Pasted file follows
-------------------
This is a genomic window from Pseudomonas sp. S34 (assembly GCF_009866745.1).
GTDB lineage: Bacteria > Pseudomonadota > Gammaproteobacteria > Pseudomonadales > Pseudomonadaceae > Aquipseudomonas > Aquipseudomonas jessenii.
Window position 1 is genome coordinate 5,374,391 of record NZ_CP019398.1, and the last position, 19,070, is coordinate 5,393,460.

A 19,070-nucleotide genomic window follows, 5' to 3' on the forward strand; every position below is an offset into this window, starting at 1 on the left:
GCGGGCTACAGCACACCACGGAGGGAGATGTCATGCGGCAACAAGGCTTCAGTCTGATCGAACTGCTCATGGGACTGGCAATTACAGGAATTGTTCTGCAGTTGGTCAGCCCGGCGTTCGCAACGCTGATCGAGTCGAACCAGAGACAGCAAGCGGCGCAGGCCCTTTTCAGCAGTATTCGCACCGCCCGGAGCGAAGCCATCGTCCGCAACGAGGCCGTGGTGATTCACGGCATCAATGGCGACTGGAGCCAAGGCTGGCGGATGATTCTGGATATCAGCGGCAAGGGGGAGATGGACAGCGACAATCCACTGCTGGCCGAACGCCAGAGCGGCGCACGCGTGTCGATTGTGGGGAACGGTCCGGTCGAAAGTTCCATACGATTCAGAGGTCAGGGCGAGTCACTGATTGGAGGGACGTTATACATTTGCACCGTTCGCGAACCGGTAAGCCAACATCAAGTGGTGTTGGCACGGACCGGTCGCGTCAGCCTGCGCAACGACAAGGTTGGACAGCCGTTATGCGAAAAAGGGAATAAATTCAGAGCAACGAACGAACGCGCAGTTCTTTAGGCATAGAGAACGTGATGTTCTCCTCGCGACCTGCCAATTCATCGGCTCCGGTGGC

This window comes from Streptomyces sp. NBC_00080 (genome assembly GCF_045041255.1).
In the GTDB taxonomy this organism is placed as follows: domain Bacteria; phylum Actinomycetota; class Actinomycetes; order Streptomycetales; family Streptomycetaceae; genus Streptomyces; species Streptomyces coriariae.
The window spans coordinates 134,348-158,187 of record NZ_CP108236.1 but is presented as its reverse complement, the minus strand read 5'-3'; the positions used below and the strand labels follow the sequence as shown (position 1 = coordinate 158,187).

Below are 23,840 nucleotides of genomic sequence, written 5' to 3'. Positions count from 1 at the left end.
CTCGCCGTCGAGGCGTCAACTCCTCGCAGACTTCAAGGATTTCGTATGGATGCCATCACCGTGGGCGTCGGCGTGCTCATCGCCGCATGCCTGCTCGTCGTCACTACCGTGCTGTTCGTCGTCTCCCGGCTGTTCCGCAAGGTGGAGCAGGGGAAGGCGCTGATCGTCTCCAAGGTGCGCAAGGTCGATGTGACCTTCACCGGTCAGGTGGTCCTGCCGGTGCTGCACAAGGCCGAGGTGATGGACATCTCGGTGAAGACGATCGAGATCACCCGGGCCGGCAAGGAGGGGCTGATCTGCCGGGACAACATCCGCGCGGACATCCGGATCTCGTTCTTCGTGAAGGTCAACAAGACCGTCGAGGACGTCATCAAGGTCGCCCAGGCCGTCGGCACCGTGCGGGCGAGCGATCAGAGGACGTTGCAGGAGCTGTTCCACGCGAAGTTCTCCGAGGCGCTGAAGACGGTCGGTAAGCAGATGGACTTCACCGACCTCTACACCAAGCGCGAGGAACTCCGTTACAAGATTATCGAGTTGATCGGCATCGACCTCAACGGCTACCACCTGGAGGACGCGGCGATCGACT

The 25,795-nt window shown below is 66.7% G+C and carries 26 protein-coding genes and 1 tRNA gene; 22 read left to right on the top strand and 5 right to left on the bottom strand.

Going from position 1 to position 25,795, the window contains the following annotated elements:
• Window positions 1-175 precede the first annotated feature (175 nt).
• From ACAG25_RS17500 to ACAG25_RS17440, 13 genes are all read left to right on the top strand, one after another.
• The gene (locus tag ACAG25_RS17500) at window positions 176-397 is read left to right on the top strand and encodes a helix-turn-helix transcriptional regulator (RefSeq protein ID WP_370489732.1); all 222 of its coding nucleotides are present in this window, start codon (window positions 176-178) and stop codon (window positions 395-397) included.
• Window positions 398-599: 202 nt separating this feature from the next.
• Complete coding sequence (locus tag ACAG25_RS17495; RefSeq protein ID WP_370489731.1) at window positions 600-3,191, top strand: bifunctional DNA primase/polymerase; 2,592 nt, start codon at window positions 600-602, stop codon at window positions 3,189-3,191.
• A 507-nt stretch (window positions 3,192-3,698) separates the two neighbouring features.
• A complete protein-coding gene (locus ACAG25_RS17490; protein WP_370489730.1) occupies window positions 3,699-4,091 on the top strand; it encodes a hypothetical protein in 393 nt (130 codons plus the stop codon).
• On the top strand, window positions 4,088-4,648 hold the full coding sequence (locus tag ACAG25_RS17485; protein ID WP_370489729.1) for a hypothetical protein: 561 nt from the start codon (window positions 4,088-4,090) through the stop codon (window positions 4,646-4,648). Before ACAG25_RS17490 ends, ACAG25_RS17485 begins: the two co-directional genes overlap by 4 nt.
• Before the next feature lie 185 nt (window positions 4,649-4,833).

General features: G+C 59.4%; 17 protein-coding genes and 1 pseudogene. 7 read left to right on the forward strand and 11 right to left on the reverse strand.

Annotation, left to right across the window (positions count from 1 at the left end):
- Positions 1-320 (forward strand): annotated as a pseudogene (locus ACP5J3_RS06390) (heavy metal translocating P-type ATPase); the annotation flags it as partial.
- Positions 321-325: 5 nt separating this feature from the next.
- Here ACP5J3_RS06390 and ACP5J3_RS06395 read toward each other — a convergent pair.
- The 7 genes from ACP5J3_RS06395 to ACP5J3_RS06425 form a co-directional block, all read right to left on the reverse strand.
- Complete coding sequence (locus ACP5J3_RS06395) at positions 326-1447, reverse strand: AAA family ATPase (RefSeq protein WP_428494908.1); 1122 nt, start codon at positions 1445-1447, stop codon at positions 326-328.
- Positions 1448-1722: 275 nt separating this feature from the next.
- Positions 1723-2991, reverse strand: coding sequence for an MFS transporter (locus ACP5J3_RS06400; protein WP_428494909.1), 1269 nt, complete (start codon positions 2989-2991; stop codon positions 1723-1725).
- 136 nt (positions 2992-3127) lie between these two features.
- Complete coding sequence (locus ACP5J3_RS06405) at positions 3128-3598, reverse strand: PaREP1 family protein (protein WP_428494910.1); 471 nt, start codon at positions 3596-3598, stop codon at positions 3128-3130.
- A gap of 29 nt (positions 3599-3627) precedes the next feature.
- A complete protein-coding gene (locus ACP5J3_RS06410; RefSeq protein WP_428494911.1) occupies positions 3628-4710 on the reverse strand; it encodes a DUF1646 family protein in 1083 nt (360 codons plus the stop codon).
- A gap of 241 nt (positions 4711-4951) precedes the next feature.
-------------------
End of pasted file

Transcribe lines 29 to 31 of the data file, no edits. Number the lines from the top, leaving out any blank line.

- Positions 1448-1722: 275 nt separating this feature from the next.
- Positions 1723-2991, reverse strand: coding sequence for an MFS transporter (locus ACP5J3_RS06400; protein WP_428494909.1), 1269 nt, complete (start codon positions 2989-2991; stop codon positions 1723-1725).
- 136 nt (positions 2992-3127) lie between these two features.